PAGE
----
COLOMBO, April 5 (Reuters) - The Sri Lankan rupee ended stronger on Thursday on exporter dollar conversions and inward remittances, as Prime Minister Ranil Wickremesinghe surviving a no-confidence motion boosted sentiment, dealers said.
Wickremesinghe won a no-confidence vote in parliament late on Wednesday as a majority of legislators voted to support his coalition government but the instability caused may damage its reform agenda.
The win eased concerns over the political uncertainty of a possible government change, and investors bought longer tenure bonds on Thursday, dealers said.
Sri Lanka’s central bank unexpectedly cut its key lending rate by 25 basis points on Wednesday, as policy makers sought to revitalise an economy growing at its weakest pace in 16 years and facing heightened political uncertainty.
The rupee, which traded at 155.30 per dollar earlier in the session, closed 0.3 percent firmer at 155.50/60 per dollar, compared with Wednesday’s close of 155.80/95.
The rupee gained 0.4 percent last week.
“Exporter dollar conversions to pay salaries ahead of festival and inward remittances helped rupee gain. The importer dollar demand has eased,” said a currency dealer.
“There were demand for longer tenure bonds like 10-year t-bonds after the no-confidence vote ended yesterday.”
The central bank governor, after the policy rate announcement on Wednesday, said if the inflation rate can be maintained between 4-5 percent, the depreciation in the rupee would be around 2-3 percent.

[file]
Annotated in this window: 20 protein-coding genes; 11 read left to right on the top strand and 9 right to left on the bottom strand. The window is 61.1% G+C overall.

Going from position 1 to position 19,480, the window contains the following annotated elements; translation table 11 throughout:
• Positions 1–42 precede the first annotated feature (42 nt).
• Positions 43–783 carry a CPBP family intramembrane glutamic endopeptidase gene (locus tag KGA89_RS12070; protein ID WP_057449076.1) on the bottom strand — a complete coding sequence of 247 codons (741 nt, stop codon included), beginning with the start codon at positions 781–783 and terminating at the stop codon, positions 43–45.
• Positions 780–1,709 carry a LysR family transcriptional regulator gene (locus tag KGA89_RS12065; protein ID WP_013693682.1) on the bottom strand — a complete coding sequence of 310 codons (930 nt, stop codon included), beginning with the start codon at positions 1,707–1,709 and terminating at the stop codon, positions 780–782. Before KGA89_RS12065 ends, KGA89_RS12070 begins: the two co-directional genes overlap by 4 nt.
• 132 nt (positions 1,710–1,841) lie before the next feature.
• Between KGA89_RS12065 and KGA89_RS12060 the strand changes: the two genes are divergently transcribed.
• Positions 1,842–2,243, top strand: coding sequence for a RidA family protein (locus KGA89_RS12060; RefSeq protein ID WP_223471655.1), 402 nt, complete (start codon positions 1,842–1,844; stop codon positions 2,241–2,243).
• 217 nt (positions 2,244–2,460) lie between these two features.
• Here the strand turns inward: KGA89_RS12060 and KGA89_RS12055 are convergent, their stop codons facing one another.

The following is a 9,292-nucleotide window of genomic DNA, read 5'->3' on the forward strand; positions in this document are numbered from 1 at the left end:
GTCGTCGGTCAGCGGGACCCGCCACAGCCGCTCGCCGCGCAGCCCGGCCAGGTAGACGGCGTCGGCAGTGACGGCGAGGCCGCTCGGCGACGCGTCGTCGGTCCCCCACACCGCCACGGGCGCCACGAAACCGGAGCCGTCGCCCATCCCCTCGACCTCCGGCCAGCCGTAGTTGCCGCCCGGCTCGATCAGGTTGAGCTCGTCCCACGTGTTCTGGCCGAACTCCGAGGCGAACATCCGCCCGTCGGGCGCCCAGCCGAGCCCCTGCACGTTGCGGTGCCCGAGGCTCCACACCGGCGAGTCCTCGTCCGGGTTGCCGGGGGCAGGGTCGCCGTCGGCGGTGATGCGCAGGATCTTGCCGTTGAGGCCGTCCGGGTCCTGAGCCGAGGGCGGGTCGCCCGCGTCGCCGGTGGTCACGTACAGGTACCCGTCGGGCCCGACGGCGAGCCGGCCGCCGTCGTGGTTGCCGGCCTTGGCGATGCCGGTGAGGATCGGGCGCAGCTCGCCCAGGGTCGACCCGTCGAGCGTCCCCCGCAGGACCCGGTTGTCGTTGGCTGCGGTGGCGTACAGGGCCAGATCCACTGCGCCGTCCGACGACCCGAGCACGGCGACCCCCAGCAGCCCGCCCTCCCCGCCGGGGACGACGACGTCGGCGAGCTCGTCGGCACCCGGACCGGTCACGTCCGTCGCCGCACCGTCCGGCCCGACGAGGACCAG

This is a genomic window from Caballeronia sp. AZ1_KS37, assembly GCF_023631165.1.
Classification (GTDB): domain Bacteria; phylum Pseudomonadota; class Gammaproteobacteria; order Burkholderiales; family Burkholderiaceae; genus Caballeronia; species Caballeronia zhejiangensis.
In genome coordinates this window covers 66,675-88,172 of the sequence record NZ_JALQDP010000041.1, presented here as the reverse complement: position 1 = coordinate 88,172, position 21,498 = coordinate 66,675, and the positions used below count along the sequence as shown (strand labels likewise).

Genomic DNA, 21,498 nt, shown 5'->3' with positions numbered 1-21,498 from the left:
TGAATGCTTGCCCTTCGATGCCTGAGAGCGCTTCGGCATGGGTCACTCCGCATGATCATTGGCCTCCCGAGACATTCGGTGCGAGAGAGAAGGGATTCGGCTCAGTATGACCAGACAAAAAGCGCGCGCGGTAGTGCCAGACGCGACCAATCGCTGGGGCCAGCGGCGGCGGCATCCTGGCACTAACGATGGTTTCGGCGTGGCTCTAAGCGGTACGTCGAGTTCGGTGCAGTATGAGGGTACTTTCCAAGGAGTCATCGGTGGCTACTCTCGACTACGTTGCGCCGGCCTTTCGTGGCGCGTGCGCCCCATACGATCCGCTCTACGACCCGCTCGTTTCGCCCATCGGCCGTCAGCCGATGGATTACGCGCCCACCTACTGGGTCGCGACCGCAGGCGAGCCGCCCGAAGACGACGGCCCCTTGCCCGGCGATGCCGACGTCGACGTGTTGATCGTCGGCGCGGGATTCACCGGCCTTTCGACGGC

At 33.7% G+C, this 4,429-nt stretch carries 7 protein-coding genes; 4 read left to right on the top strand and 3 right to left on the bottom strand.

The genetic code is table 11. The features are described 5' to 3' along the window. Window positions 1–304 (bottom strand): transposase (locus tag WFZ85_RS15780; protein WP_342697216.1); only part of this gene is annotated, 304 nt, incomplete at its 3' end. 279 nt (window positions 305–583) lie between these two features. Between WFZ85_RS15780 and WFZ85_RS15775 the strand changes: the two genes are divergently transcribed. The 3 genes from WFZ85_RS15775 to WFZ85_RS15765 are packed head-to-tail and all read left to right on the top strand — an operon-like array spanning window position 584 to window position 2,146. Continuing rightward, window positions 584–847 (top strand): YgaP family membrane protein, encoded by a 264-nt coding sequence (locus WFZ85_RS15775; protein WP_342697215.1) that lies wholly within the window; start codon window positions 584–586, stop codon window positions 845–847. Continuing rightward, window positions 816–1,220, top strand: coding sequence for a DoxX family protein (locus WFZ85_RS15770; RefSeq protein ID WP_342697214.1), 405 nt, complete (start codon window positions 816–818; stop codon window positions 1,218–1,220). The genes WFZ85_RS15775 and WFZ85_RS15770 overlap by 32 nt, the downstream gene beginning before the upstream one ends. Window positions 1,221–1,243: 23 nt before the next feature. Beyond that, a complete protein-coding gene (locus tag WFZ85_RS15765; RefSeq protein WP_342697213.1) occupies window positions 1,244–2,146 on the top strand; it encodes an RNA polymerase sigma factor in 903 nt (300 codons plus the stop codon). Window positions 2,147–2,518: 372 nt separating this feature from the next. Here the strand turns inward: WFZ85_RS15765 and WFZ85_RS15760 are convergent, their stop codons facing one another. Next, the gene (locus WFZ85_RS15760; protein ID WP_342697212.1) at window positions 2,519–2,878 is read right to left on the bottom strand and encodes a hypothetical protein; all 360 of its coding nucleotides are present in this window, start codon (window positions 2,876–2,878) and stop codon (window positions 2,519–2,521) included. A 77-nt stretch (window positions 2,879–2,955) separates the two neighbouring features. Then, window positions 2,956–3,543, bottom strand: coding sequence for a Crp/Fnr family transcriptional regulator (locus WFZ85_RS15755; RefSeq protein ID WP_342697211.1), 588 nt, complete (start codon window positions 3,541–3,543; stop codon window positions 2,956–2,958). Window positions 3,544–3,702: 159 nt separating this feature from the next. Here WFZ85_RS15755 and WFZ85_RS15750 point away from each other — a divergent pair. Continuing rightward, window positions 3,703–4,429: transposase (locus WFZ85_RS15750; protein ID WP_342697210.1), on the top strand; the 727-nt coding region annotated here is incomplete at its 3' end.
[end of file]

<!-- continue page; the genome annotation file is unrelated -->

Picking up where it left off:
Dealers expect pressure on the currency to ease with more inward remittances ahead of the traditional New Year on April 14.
The currency has recovered and risen 0.6 percent since it hit a record low of 156.20 per dollar on March 16. The rupee has weakened 1.3 percent so far this year after declining 2.5 percent last year and 3.9 percent in 2016.
A gradual depreciation in the rupee and higher volatility are expected this year on account of debt repayments by the government, dealers have said.
The International Monetary Fund in March said that Sri Lanka’s economy remained vulnerable to adverse shocks due to its large public debt and low external buffers.
The government must repay an estimated 1.97 trillion rupees ($12.68 billion) in 2018 - a record - including $2.9 billion of foreign loans and a total of $5.36 billion in interest.
Foreign investors sold government securities worth a net 4.8 billion rupees ($30.9 million) so far this year through March 28, central bank data showed. ($1 = 155.4000 Sri Lankan rupees) (Reporting by Shihar Aneez and Ranga Sirilal; Editing by Amrutha Gayathri)